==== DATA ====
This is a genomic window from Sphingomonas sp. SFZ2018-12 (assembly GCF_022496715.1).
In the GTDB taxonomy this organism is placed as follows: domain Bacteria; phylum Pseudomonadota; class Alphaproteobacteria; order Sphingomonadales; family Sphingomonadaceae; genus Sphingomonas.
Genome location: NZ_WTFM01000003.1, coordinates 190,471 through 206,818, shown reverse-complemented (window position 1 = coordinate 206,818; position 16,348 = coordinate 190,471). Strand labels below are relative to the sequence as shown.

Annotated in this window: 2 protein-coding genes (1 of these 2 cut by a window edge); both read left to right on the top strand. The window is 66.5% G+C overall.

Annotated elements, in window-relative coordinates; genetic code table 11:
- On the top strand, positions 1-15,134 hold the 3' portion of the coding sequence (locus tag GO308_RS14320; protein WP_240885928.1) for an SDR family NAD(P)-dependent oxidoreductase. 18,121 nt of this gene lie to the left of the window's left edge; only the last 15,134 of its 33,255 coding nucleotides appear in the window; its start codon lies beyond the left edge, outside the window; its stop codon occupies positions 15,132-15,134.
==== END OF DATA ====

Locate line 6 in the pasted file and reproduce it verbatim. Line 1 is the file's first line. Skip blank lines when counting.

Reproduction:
- On the top strand, positions 1-15,134 hold the 3' portion of the coding sequence (locus tag GO308_RS14320; protein WP_240885928.1) for an SDR family NAD(P)-dependent oxidoreductase. 18,121 nt of this gene lie to the left of the window's left edge; only the last 15,134 of its 33,255 coding nucleotides appear in the window; its start codon lies beyond the left edge, outside the window; its stop codon occupies positions 15,132-15,134.